The council has put in place its command – control systems for emergencies. Chief Executive Niall Bolger is the Gold Commander. He describes himself as a business development professional , a qualified town planner with a PG Diploma Public Administration from Warwick University Business School. He works in conjunction with his own team of council officers, many of whom have been drafted in from other jobs such as librarians, and with the elected Cabinet Office of councillors.
The Community Hub has been a ‘slow burn’ says Steve, because they’ve been waiting for the list from the NHS and for food parcels from the Government, but they received both last week and have started ringing round, asking people if they needed help and delivering food accordingly. The Government food parcels when they got them were “pitiful” he says, with “the wrong type of food. Lots of sugar.” The council has since swapped to its own provider and stocked the food parcels with “juice, milk, fresh fruit and veg, eggs, bread – proper food”.
The people they’ave delivered them to so far have been very grateful. “The urgent and critical list is building up”, he says. “Most people keep themselves to themselves, but we now have a few hundred people on the list who we know need support. We are adaptable and flexible.”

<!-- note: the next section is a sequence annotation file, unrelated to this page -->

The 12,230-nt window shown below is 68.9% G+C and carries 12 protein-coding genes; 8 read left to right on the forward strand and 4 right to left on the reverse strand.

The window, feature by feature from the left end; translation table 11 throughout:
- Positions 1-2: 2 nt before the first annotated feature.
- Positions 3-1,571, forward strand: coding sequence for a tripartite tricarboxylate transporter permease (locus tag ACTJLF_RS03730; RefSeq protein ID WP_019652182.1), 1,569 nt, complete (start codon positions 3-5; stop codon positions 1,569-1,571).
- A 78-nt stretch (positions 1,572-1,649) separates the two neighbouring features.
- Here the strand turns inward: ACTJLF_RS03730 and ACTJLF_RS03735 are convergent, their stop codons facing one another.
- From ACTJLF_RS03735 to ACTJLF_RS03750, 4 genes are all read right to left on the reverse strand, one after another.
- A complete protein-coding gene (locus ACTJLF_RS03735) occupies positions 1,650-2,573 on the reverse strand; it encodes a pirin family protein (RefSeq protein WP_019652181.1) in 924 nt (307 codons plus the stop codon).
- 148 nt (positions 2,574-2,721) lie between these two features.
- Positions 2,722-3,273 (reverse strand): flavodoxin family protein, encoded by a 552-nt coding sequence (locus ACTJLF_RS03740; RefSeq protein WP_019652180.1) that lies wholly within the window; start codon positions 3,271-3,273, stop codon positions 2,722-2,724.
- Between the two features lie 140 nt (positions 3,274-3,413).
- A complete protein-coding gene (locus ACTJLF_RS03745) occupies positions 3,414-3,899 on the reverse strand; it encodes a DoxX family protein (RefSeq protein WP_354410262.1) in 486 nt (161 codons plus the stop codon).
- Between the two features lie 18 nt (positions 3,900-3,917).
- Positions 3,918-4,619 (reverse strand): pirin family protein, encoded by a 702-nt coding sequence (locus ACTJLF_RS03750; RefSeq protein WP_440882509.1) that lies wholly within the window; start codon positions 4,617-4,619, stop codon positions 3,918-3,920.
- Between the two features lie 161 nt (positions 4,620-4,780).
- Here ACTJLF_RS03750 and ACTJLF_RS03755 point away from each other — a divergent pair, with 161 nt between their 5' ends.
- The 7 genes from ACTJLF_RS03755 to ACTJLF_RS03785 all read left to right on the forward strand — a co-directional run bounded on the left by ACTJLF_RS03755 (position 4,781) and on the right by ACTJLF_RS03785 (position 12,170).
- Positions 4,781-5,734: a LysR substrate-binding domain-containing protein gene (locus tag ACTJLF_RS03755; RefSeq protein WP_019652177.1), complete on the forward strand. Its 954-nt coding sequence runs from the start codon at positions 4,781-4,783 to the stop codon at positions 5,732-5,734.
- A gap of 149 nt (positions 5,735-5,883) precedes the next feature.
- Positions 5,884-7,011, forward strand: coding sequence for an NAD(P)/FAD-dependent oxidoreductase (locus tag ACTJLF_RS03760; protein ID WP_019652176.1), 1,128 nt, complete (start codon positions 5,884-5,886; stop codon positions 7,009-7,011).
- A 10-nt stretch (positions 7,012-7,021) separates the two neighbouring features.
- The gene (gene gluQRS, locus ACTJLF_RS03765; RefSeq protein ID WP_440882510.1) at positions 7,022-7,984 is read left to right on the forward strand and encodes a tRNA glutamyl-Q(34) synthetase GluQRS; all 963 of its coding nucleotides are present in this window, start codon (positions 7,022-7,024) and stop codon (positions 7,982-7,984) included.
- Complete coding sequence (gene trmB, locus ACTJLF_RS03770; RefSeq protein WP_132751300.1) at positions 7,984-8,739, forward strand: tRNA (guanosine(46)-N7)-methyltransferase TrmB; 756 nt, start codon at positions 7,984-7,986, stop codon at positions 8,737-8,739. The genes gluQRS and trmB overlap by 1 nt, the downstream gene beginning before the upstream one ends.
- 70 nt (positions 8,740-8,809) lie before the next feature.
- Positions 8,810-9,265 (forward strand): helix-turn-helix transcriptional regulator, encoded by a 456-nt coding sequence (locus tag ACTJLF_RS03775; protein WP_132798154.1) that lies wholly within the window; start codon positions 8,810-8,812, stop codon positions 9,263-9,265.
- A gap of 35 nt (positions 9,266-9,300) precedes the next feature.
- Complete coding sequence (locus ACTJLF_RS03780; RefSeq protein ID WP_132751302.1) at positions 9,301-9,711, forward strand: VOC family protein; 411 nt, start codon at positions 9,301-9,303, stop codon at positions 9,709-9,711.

“The response from the public has been fantastic”, he says. At the moment they have more volunteers than they have jobs to give them. “It really has brought out the best in people. I’m very proud of that.” They aren’t able to get people DBS checked quickly enough to be confident to send them out to vulnerable people on their own, so volunteers are channelled through established volunteer organisations.
Images above: Messages left out for the rubbish collection teams. Photographs, Jane Davies
“Let’s build on the positives”
The council now also has access to those volunteers who have answered the call to help the NHS. I ask him what he thinks of all the hyper-local, street based groups which have sprung up over the past couple of weeks.
“It almost goes back to a bygone age” he says, “when there were real communities in the streets. People coming out and clapping has brought a lot of communities closer together. People have got to know their neighbours. I hope that is one good thing that will come out of this, the local groups are very good indeed and we should do more of this in the future. I hope it builds stronger communities and more involvement. Let’s build on the positives”.